“Pursuing sales is like filling a leaky bucket.” This was told to me by my first year marketing lecturer.


The problem here is that customers are seen as expendable- and thus advertisers have to find more and more water, and use desperate tactics to fill as much of their bucket which can never be filled.

“Pursing loyalty- that’s plugging up the holes.” This view sees each drop as vitally important- and keeping them is much less costly in the long term than the alternative, and much more profitable. With this view, you fill soon find that one bucket is no longer enough.

So does marketing have a vested interest?  Yes.

Is that necessarily against yours as a consumer? No.

And is there cause to distrust advertising? Take it as anything you hear in life. Question it, test it- but don’t leave it as distrust. Find out what the company is aiming for, and whether the message is true or false. This way, you can benefit most from advertising.

Nobody else we can blame

The final issue with advertising is that it stands out and is highly ubiquitous.

Something goes wrong? Advertising is there. The fallacy though is that correlation is not causality. Just being there does not mean it must be to blame.

Consider the following diagram: this illustrates how ideas and attitudes can be co-created.

Copyright PengTiong

A common question is: does advertising force views upon consumers, or does it reflect their needs and wants.

The answer is: both.

Advertising is a tool used to benefit the consumer: marketers naturally want to give consumers what they want. But what happens when consumers want guns, sex, and pride?

If we trace back the blame, we come to the same problem. Did advertising create these wants, or are these genetically programmed within humans? Even so, does advertising make it worse, or does it just show the truth?

Then again, is it the fault of the platform to which users are enslaved to, or perhaps the companies which are propagating these messages?

So if blame is so debatable, why is advertising used as the scapegoat? Well, lets consider all the elements.

In terms of company, there are millions of businesses and organizations- which one is to blame? This route is thus infeasible and uninformative.

In terms of consumers- no it can’t be our fault that we think this way. Someone else must be to blame, right?

In terms of media, can we blame television? Radio? Social media? Technology?

Perhaps go a bit more old fashioned- newspapers, magazines, posters? Print media?

Lets go further… salesmen, word of mouth? Verbal communication? Now that is getting a bit absurd. How can we blame a communication channel to which we are so trusting. It is not their fault we trust them so much, use them so much, and are so reliant upon them.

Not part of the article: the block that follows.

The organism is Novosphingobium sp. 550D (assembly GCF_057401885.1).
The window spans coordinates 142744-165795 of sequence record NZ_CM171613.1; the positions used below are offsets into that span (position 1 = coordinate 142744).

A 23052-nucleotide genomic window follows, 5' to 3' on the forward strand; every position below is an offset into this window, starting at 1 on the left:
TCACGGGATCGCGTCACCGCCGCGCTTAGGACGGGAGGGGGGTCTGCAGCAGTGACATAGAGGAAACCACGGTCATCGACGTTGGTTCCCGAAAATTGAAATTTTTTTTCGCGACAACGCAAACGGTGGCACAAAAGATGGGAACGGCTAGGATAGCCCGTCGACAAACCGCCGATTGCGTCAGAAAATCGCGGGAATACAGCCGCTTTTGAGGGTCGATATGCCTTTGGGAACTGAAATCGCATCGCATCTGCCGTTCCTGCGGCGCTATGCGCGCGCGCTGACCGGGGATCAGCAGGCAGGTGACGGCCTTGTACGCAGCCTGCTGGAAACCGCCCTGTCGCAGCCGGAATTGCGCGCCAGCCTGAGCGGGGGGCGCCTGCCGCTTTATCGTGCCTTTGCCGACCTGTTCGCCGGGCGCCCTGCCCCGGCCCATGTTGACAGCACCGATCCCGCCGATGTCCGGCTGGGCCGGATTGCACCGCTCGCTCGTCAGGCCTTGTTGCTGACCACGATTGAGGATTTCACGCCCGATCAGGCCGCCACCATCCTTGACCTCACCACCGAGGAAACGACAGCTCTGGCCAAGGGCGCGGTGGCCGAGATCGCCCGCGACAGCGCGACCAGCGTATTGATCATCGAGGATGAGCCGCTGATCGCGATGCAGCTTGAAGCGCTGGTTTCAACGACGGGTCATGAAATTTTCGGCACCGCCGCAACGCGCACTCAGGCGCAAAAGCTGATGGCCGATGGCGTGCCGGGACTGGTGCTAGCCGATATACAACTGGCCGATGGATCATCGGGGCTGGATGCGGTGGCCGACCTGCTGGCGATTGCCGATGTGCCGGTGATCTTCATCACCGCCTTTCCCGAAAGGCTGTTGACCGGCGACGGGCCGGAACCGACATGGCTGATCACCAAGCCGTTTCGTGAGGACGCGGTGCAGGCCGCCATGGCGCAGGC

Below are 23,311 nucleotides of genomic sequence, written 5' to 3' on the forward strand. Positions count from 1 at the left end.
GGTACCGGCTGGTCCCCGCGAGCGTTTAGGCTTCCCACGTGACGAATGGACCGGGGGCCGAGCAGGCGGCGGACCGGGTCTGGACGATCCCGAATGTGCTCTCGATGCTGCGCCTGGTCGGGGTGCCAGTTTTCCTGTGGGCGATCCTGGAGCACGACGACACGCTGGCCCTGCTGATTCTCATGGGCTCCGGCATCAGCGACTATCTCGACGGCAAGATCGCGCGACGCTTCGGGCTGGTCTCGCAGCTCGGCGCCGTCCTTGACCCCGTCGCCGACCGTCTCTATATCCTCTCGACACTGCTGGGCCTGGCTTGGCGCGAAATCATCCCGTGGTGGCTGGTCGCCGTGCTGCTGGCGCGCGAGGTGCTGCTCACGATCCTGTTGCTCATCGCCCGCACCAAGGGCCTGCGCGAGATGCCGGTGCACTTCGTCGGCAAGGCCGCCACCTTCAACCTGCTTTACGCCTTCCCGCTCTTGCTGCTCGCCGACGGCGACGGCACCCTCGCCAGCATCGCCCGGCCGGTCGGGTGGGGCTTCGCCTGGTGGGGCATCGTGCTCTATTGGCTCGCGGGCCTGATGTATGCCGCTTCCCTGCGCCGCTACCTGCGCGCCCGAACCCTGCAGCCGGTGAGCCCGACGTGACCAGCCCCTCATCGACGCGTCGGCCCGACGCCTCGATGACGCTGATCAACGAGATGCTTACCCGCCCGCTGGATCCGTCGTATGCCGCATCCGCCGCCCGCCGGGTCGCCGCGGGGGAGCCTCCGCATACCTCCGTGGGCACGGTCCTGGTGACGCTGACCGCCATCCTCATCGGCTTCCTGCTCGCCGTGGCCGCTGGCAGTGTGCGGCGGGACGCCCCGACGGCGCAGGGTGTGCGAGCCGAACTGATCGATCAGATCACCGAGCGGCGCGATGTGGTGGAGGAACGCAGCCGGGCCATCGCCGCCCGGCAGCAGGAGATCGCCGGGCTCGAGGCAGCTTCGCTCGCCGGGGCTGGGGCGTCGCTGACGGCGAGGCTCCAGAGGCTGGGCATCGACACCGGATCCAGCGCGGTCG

So then the eye of blame turns to advertising. A domain of marketing. And for us marketers, there is nobody else we can blame, and nobody who will stand up for us.

Thus, in this respect advertising is lacking in being able to blame someone else.

So, what’s the message?

Advertising is not evil. It is not all powerful and it is not always manipulative, although it does suffer from being involved in the process. Advertising is too often used as a scapegoat for “what is wrong with kids/the world these days.” and this needs to stop.

Now, don’t get me wrong- I love advertising jokes.


This is hilarious, but we need to remember that this is not the truth of the industry. Contrary to what you see on TV, read in books, and ever in some over-zealous blogs- marketing is a tool which can be used for great good and evil, and inherently, advertising is harmless.

Dependent us humans, advertising can be used for either good or evil, and in this topic I will even venture the argument that long-term, well thought out, and visionary marketing will always seek to co-exist with the people, to grow with people.

A world without advertising may seem attractive: no distractions, no lies. Due to imperfect knowledge which permeates our markets, this is incredibly dangerous. No accountability, no ability to make optimal decisions.

Consumers would be left in the dark about what products best suit their needs, and who knows if it will spoil or even explode on you tomorrow? That happy feeling after buying a brand you really like- the ability not to worry about quality or the luxury of not having to read everything about the product in black and white because you know the company is good and reputable? Gone. Be prepared to allocate 5-10 minutes reading about each product (uniformly packaged, with no distinctive qualities) or buy blindly.

Advertising is a cornerstone of our lifestyle today, and we often under appreciate the benefits it brings, while we are painfully aware of how it could be used for evil. Stop blaming advertising, and share the blame on companies, media, and consumer culture.